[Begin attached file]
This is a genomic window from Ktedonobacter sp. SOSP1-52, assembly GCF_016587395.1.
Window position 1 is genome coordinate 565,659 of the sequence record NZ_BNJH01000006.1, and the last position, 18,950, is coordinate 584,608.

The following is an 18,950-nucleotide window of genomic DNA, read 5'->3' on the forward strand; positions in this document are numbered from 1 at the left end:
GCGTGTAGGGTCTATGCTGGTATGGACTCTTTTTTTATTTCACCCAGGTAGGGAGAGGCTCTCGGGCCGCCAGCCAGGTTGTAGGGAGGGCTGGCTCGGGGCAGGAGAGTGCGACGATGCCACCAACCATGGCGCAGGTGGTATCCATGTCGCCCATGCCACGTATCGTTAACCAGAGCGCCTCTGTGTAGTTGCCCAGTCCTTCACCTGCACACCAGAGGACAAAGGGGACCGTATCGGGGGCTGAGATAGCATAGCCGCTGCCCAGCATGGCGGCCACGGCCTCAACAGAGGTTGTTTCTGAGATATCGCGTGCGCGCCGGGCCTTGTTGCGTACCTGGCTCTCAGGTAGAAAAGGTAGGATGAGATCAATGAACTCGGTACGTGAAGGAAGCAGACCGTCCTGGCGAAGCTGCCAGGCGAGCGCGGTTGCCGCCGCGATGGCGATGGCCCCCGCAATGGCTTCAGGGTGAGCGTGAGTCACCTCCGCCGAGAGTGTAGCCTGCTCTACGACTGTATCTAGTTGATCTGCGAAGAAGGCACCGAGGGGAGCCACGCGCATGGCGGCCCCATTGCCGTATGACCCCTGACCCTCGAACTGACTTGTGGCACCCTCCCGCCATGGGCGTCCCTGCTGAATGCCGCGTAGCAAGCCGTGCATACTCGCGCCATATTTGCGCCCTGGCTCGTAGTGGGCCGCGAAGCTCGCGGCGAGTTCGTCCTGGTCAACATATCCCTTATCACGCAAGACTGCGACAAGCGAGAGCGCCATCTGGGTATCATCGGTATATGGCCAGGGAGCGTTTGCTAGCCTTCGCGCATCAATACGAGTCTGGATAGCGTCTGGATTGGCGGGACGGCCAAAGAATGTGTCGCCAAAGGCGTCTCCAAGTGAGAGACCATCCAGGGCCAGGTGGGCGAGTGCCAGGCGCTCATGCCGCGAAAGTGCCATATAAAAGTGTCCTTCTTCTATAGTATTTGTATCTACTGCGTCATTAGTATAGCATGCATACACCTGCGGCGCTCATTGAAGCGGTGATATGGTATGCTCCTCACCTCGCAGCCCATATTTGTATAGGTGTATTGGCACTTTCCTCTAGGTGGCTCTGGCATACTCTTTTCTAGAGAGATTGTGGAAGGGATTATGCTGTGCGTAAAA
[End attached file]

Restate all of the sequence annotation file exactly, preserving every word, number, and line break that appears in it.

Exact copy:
This is a genomic window from Ktedonobacter sp. SOSP1-52, assembly GCF_016587395.1.
Window position 1 is genome coordinate 565,659 of the sequence record NZ_BNJH01000006.1, and the last position, 18,950, is coordinate 584,608.

The following is an 18,950-nucleotide window of genomic DNA, read 5'->3' on the forward strand; positions in this document are numbered from 1 at the left end:
GCGTGTAGGGTCTATGCTGGTATGGACTCTTTTTTTATTTCACCCAGGTAGGGAGAGGCTCTCGGGCCGCCAGCCAGGTTGTAGGGAGGGCTGGCTCGGGGCAGGAGAGTGCGACGATGCCACCAACCATGGCGCAGGTGGTATCCATGTCGCCCATGCCACGTATCGTTAACCAGAGCGCCTCTGTGTAGTTGCCCAGTCCTTCACCTGCACACCAGAGGACAAAGGGGACCGTATCGGGGGCTGAGATAGCATAGCCGCTGCCCAGCATGGCGGCCACGGCCTCAACAGAGGTTGTTTCTGAGATATCGCGTGCGCGCCGGGCCTTGTTGCGTACCTGGCTCTCAGGTAGAAAAGGTAGGATGAGATCAATGAACTCGGTACGTGAAGGAAGCAGACCGTCCTGGCGAAGCTGCCAGGCGAGCGCGGTTGCCGCCGCGATGGCGATGGCCCCCGCAATGGCTTCAGGGTGAGCGTGAGTCACCTCCGCCGAGAGTGTAGCCTGCTCTACGACTGTATCTAGTTGATCTGCGAAGAAGGCACCGAGGGGAGCCACGCGCATGGCGGCCCCATTGCCGTATGACCCCTGACCCTCGAACTGACTTGTGGCACCCTCCCGCCATGGGCGTCCCTGCTGAATGCCGCGTAGCAAGCCGTGCATACTCGCGCCATATTTGCGCCCTGGCTCGTAGTGGGCCGCGAAGCTCGCGGCGAGTTCGTCCTGGTCAACATATCCCTTATCACGCAAGACTGCGACAAGCGAGAGCGCCATCTGGGTATCATCGGTATATGGCCAGGGAGCGTTTGCTAGCCTTCGCGCATCAATACGAGTCTGGATAGCGTCTGGATTGGCGGGACGGCCAAAGAATGTGTCGCCAAAGGCGTCTCCAAGTGAGAGACCATCCAGGGCCAGGTGGGCGAGTGCCAGGCGCTCATGCCGCGAAAGTGCCATATAAAAGTGTCCTTCTTCTATAGTATTTGTATCTACTGCGTCATTAGTATAGCATGCATACACCTGCGGCGCTCATTGAAGCGGTGATATGGTATGCTCCTCACCTCGCAGCCCATATTTGTATAGGTGTATTGGCACTTTCCTCTAGGTGGCTCTGGCATACTCTTTTCTAGAGAGATTGTGGAAGGGATTATGCTGTGCGTAAAA